Spread across the table, mixed in with the takeout cartons, are dozens of academic journals, along with notepads full of scrawled handwriting and hastily drawn figures. At the far end of the table he sees that his wife is smiling up at him with that childlike enthusiasm that so charmed him, years ago. Maybe read for a bit." "Oh, that's probably a good idea." She steps to him and hugs him warmly, "maybe a hot bath first?" He almost shudders. Just a bit preemptive." She smiles up at him. But reading in bed is a bad habit, you know." Giggling, she flicks off the dining room lights and takes his hand. "I know exactly how to make sure you get a good night's sleep. I learned a trick from a tropical spider mite that I've been studying all afternoon." Too late, he spots the folded graph paper in her other hand and whimpers.
Quite apart from the convoluted mental processes needed to accommodate such inconvenient evidence as the entire fossil record, (remember, these people would have us believe that humans and dinosaurs coexisted, Flintstone-like, in some kind of post-Genesis theme park), why would anyone choose such a parched, unimaginative view of the natural world when the reality is so much more glorious? Dr. Judson has chosen a particularly delightful conceit to enlighten and entertain her readers the book is structured as a series of letters and answers, spanning the entire natural world, to the eponymous agony aunt of the title, Dr. Tatiana.
This is the kind of book that I really want to like. It's written like an advice column in Cosmo or something. Also it's a lot of the same kind of stuff over and over, and while there was some truly fascinating things in here, I feel like I'm going to forget most of this information within a week. Because it's written like a Cosmo column, the persistent "I'm super cool and sassy" delivery distracted me and got old pretty quickly.
If I tell you that this is a book about science, zoology, and aspects of evolution - some of you may immediately tune out and rush to click on to another page. Well then, it's a book about the sex lives of various creatures - oh let me just make it easier and give you some quotes, so you can see what sorts of questions Dr. Tatiana receives, and some of her answers. Another example, this is part of an answer to a male stickleback whose eggs were stolen. Dr Tatiana brings up the male bowerbird, which also the gender that does the nest building, and has to deal with rivals messing with their nests.: page 73, from Chapter 4: Swords or Pistols, in Part 1, Let Slip the Whores of War! "...Because they are quite big, bowerbirds are easily able to monopolize fruit trees, scattering smaller birds out of their way. Male bowerbirds spent weeks building and decorating elaborate "bowers." Depending on the species, the bower could be anything from a clearing strewn artfully with leaves to huts more than four meters (thirteen feet) wide or towers more than three meters (ten feet) high, woven out of sticks, painted with juice from crushed fruits, and decorated with flowers, mushrooms, feathers, snakeskins, snail shells, butterfly wings, beetle heads - or anything else that catches the artist's eye. And one way to make your bower look even better than a rival's is to resort to theft and vandalism. And some bowers are regularly vandalized or completely destroyed." This example in particular so interested me that if someone had asked me (just after I'd read the page) to join an expedition to observe and take notes on bowerbirds over the next decade I would have probably signed on. (I'm trying not to look and find more to read about the bowerbird - I already have a huge To Read stack.) This is also a great book to pick up, read a chapter or two, and put down.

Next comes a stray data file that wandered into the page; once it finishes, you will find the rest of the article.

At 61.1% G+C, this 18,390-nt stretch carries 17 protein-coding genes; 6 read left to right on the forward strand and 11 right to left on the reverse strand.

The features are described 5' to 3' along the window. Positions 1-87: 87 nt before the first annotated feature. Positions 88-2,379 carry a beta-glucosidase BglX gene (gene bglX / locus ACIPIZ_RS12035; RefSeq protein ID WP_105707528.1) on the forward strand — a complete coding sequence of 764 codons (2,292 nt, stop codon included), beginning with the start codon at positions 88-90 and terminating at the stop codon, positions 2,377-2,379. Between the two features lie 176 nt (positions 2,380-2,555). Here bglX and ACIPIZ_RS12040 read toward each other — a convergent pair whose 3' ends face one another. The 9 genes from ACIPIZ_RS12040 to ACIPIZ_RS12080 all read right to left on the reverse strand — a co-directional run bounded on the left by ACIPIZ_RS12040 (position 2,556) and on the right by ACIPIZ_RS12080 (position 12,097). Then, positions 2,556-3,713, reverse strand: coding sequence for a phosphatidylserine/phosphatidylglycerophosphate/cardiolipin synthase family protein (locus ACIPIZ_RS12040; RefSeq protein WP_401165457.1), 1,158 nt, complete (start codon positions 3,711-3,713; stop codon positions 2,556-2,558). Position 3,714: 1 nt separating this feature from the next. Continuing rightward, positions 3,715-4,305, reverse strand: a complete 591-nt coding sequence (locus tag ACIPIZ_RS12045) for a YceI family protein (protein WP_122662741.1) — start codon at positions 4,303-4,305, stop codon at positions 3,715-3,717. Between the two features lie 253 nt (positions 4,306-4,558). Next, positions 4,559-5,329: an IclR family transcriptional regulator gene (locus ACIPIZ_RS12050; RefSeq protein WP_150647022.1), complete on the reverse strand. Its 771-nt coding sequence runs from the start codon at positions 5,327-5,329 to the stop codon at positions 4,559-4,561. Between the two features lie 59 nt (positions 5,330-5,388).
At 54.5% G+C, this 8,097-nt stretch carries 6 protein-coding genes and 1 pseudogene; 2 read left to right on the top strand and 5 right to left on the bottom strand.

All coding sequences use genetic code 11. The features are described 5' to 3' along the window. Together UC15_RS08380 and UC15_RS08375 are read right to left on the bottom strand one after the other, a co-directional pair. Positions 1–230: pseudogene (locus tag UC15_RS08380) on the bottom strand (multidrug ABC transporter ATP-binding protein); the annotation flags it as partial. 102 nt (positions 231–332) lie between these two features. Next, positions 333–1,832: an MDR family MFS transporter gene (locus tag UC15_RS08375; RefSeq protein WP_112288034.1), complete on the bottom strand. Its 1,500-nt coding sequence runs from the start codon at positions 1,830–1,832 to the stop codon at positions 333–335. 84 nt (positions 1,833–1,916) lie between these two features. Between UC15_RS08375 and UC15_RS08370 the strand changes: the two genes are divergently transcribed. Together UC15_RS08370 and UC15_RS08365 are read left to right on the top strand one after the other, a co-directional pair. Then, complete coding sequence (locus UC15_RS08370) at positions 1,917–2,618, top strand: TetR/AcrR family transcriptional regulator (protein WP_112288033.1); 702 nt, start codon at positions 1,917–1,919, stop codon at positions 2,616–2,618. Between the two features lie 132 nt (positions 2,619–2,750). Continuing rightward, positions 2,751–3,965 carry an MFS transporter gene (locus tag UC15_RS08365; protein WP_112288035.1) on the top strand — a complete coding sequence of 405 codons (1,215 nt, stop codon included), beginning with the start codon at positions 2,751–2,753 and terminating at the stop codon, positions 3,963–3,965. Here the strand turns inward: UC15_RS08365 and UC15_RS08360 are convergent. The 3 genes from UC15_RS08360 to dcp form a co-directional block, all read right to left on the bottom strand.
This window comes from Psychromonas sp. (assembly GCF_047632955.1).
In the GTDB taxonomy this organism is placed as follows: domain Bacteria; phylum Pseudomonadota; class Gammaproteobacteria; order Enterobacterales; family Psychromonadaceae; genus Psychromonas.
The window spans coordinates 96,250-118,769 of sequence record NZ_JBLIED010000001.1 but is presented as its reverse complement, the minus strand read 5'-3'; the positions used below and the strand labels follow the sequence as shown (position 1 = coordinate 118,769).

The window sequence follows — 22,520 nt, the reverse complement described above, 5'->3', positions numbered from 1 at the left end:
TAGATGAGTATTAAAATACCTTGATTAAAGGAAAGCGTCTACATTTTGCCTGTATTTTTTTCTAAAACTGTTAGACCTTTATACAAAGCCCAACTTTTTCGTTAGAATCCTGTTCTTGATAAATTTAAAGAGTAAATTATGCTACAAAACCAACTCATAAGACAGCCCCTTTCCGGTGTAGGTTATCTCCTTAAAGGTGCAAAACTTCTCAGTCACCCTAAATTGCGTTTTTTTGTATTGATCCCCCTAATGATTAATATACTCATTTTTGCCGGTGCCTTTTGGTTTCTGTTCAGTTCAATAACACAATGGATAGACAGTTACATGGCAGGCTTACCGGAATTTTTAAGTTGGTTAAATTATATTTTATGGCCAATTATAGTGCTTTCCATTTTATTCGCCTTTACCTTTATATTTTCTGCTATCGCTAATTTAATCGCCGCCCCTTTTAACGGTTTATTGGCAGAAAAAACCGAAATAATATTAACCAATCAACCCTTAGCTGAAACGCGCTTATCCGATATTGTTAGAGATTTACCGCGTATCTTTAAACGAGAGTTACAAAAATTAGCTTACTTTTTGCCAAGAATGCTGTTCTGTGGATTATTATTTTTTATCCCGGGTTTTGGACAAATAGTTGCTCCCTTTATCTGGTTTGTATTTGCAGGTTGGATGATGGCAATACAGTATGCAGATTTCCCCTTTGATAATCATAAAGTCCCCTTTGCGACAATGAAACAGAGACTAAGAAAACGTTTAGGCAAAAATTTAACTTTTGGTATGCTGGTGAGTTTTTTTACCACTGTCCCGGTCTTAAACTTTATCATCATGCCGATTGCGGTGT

Most of the book is focused on animal sexual behavior, but plants and even bacteria are both also touched on. And while most of the book is focused on non-human sexual behavior, humans are not left out, with many of the chapters applying some of the factors to human sex and reproduction.
The book also has an index, author's notes, and an extensive bibliography, making it a good resource to find specific information, or to find further reading on the subject. I do love the way she repeatedly uses "sexy" to describe the myriad characteristics that animals find attractive; it's a good reminder that everyone has different things that turn them on, and overall her message seems to be one of acceptance for those of different genders, sexual practices, or lack of sexual practices, but the problematic language undermines that attitude.
Read Dr. Tatiana's Sex Advice for All Creation.
Written in the style of a sex-advice column to animals, the book details the variety of sexual practices in the natural world and provides the reader with an overview of the evolutionary biology of sex.